It was time to organise my prac work, towards the end of University studies. I picked out a list- one had to include pigs, not my burning desire, but it had to be done. I was talking with one of the final year students, and he had a look over my list.
“Oh- you’re going to work with that fella from Toowoomba,” he chuckled, and shook his head. “Ask him how many flat tyres he averages a month!”
“Why on earth would I ask him that?” I asked.
“Never mind, I’d hate to spoil the story for you,” He told me, and wandered off to his next lecture.
My curiosity was tickled, but pretty soon I forgot all about it. It was months later before I shook off the filthy hangover I had earned on the night after our last exam, packed up my trusty mazda 929 station wagon (a tiny 4 cylinder motor trying to heave a very heavy, big car along the road – it was never, ever safe to overtake anything in that old beast!) and headed off up the highway to Toowoomba. I dropped into the clinic on the first morning, and was shown around. I got to be the extra body in the consult room…
“This is Edward, a final year vet student, he’s here on prac work with us for a couple of weeks.” The boss would tell them.
Then I’d fade into the background and soak it all up like a sponge, watching intently, listening, learning how to interact with real, live, breathing clients. He’d get me to do an exam too, and to listen to a heart murmur he’d discovered, or look down into a yucky ear, full of discharge and pus. He was a good bloke, he really did his best to teach me the real nitty gritty that academia simply cannot provide.
We went out to piggeries – screaming loud, with a smell that hit you in the nose like a sledgehammer. As soon as you walked in through the footbaths (utter cleanliness being a big priority), the pigs would get excited, and all start rushing around their pens and yelling at the top of their voices. We might have to restrain one, to collect blood. to do this, you loop a noose of rope over the top jaw, just behind the canine teeth, and then tie that up right close to the mesh fence, so they can’t move their heads. Another man then holds the struggling pig against the fence, lengthways, with a strong knee. As soon as you catch them with the noose, the scream they emit steps up about five thousand decibels, and that’s nothing to the extra volume they effortlessly and continuously emit when you stick a needle into them. It’s like sticking your ear right beside a jet engine. Conversation is rendered silent, no matter how you shout, so all pig farmers have to be quite adept at lip reading. As soon as you slip off the noose, they give a shake, a grunt, and go back to happily doing what they were before.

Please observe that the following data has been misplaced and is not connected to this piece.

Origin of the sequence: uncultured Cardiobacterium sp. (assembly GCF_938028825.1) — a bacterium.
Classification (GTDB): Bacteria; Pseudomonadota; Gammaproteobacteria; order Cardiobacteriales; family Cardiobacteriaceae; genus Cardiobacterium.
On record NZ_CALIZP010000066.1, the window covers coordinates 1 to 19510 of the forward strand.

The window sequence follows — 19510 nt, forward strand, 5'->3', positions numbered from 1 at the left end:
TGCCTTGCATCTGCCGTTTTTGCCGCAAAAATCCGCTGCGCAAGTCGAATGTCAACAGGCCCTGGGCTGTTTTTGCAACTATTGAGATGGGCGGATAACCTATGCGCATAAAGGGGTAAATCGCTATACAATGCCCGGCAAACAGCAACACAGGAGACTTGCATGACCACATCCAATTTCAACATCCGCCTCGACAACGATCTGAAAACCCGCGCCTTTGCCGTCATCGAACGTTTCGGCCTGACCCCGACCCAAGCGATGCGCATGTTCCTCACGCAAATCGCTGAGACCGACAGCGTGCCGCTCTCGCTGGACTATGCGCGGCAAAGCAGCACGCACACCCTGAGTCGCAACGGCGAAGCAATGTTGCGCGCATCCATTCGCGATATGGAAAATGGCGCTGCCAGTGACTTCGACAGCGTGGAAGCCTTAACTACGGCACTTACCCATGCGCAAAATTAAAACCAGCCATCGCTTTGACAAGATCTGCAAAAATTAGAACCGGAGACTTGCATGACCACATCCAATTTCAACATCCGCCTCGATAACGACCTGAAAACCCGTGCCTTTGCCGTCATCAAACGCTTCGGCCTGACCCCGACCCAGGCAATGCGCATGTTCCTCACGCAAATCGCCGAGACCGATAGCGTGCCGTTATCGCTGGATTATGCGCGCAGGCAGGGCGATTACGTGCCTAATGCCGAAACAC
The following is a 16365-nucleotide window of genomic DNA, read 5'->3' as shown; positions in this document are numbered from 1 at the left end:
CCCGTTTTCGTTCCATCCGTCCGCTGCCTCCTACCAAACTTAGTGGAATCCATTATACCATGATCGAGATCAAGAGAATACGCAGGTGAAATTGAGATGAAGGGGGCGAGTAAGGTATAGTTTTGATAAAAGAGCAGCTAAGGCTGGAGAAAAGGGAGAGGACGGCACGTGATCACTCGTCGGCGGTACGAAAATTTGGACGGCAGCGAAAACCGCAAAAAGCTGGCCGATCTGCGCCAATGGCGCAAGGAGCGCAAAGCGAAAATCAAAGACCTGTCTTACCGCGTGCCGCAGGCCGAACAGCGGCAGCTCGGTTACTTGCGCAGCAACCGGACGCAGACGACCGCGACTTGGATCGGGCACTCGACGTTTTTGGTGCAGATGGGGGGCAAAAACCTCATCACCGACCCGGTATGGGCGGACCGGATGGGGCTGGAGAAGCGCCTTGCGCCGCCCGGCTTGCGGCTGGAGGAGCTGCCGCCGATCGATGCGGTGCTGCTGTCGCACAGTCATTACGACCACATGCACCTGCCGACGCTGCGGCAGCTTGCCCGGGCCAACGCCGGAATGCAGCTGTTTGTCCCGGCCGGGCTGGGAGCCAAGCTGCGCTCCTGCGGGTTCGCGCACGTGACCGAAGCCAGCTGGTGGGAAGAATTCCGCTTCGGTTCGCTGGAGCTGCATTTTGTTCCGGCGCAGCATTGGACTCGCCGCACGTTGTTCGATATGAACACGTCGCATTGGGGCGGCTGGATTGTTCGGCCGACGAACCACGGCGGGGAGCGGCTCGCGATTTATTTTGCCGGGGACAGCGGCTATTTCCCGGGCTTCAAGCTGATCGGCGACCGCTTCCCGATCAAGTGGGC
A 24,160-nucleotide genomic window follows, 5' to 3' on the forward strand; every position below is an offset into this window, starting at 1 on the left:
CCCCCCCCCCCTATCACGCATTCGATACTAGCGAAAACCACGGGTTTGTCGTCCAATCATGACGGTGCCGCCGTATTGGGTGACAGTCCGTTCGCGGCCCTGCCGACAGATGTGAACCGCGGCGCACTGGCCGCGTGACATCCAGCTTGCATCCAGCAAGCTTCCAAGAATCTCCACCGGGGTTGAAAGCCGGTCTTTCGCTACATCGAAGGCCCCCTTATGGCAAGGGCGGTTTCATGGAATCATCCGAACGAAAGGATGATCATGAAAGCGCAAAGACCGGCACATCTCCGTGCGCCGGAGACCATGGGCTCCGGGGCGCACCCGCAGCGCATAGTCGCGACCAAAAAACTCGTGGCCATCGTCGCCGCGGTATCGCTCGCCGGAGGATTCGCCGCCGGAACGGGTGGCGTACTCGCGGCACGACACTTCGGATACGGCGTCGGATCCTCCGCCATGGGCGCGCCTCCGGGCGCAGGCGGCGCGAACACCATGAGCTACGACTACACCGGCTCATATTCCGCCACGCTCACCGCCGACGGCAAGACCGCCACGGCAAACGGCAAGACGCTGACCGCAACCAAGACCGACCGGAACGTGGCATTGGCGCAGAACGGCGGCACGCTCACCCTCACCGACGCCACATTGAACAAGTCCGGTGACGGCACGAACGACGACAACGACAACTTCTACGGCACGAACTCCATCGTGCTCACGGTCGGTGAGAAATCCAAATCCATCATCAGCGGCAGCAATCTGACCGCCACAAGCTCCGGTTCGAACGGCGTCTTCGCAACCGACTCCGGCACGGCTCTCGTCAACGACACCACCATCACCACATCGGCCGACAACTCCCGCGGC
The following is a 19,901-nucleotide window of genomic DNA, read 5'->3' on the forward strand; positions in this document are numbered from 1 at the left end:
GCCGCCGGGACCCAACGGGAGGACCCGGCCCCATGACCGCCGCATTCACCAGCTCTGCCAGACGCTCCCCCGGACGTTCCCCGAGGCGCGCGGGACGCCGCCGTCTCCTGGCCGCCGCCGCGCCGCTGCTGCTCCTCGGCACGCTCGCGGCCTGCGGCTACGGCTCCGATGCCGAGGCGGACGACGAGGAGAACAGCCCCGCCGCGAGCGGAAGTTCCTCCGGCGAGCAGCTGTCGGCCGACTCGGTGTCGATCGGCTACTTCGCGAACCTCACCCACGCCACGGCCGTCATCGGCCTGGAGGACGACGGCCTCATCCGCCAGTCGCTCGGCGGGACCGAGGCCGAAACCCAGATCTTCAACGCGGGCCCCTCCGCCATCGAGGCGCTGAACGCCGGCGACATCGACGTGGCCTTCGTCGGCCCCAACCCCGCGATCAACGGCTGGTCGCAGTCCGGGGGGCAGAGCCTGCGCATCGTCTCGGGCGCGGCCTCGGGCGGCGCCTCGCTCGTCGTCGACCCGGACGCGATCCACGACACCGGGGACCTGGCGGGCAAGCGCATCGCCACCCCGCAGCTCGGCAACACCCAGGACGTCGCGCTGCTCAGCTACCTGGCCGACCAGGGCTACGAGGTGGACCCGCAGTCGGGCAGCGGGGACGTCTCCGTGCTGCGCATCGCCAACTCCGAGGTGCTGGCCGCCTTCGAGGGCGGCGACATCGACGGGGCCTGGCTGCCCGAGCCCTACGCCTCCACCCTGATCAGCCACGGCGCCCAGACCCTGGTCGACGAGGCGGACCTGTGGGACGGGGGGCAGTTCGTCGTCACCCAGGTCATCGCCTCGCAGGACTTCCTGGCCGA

We also spent a fair bit of time on the road, in his truck. The first day, he scored a flat tyre. He whipped out of the car and changed it, in, I kid you not, about 3 minutes flat. He was like a formula one pitman, every move lightning swift, never a wasted motion. What the other fellow had said to me so many months before lit up and went ‘ding’ in my brain. He hopped back in and rolled on, totally unconcerned.
“Do you get many flat tyres?” I asked, after a while.
“Oh, not many,” he said. He thought for a moment… “Maybe one or two a week?”
“Jeez, that seems like a hell of a lot,” I replied.
“Nah, ” he said. “That’s about normal. Might be three in a week if I have a bad week, but that’s pretty rare. Just one or two, same as normal.”
He was totally at peace with this, it was just normal for him. I was fascinated! I would have thought a flat tyre once a month was out of control, a huge number of them. I watched him drive, and he was driving nice and neatly, not running over the sharp edges, just driving like anyone else would. So why did he get so many flatties? It’s a mystery to me, to this very day. He got another couple of flats in the two weeks I was working with him, too. The tyre dealer must have loved him!